Amyotrophic lateral sclerosis (ALS, sometimes called Lou Gehrig’s disease) is a truly horrible illness. It is a progressive fatal neurodegenerative disorder that leads to worsening muscle weakness.
Weakness in the limbs initially makes handwriting sloppy and makes it hard to button clothes and eventually causes paralysis. Patients also develop weakness in the muscles that control swallowing and speech, eventually requiring them to use feeding tubes and computer text-to-speech software. Ev...
Every couple of months I get asked this same question.
“Doc, what’s my blood type?”
I load my “why you don’t need to know your blood type” speech from my cerebrum and press replay, trying to add a little spontaneous variation for authenticity.
“Actually, I’ve never checked it.”
“I thought you check everything.”
“Nobody checks everything. There are thousands of different available blood tests. Most of them would be completely useless to you.”
“Well doc, could you check my blood type?”
Images from Japan continue to sadden and shock us. Over 12,000 are confirmed dead or missing due to the earthquake and tsunami, and that number will likely rise. Hundreds of thousands have been displaced from their homes. I’m having a hard time finding recent numbers on those without water and electricity, but all the stories state that this continues to be a major problem. The magnitude of what has already been lost, not to mention the serious challenges that remain to get food and water to eve...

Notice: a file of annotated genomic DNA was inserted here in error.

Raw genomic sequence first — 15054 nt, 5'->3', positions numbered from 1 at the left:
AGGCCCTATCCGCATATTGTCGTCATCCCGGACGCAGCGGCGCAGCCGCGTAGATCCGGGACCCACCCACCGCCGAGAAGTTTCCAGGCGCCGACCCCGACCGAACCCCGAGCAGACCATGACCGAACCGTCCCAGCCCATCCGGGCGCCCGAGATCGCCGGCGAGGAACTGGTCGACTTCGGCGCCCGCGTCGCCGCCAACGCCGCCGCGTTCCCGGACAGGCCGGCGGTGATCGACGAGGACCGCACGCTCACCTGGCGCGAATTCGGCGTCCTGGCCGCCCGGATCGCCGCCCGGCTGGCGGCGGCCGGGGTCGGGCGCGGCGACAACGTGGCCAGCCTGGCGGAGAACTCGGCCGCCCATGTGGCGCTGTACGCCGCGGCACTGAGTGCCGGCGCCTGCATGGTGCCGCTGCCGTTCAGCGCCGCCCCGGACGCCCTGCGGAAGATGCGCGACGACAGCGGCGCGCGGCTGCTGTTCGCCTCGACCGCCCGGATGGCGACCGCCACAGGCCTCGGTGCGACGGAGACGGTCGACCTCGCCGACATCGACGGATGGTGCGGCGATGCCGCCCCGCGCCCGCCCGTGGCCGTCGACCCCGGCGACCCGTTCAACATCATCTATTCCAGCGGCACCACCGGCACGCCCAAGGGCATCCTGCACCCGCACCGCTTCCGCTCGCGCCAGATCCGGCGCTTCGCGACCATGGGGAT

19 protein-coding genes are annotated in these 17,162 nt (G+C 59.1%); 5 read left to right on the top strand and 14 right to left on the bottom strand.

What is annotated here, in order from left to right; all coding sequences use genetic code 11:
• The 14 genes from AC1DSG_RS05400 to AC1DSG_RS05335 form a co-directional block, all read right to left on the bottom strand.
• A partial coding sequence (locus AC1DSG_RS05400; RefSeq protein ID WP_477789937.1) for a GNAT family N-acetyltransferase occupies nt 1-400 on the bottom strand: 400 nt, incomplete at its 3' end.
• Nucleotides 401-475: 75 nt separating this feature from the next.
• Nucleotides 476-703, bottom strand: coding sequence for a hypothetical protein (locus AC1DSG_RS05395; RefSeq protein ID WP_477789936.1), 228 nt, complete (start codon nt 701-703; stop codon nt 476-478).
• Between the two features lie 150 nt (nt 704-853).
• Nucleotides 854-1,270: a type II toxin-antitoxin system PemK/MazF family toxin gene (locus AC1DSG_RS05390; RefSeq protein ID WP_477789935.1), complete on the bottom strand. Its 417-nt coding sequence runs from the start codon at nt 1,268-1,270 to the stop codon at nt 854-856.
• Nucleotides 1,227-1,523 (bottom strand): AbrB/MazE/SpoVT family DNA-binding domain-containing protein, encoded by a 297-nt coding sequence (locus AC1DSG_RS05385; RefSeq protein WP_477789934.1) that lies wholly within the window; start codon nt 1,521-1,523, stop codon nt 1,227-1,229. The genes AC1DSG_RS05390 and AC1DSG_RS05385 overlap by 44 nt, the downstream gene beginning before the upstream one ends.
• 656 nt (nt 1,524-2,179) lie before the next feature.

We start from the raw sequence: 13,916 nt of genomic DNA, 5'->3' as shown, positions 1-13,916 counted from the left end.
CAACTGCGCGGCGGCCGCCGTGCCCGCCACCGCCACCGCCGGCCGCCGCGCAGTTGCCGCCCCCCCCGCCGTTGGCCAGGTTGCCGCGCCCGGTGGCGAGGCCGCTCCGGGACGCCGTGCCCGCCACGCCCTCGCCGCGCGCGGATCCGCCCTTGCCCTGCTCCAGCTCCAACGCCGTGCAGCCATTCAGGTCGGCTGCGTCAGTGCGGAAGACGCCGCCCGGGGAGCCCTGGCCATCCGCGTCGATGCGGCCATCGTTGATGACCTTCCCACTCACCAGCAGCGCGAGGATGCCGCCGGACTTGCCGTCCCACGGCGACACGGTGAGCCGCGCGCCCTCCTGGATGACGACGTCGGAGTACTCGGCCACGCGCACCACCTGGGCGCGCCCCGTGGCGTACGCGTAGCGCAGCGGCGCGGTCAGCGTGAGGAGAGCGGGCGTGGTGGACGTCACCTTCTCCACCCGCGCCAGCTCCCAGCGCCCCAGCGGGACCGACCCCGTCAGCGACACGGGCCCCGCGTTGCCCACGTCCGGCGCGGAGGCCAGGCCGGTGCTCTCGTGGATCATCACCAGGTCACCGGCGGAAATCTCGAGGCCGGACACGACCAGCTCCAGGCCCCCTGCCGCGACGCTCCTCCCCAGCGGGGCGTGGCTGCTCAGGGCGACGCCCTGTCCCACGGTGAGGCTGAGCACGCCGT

The healthcare reform debate has generated much heat but very little light. (And it’s also getting a lot of coverage, so there’s very little else to report about this week.)
I wrote a couple of months ago my opinion of two simple (but unpopular) steps that would make high-quality healthcare affordable to virtually everyone: abolishing the employer tax deduction for health insurance, and slowly phasing out Medicare. The entire national debate is going in the opposite direction, with one party ...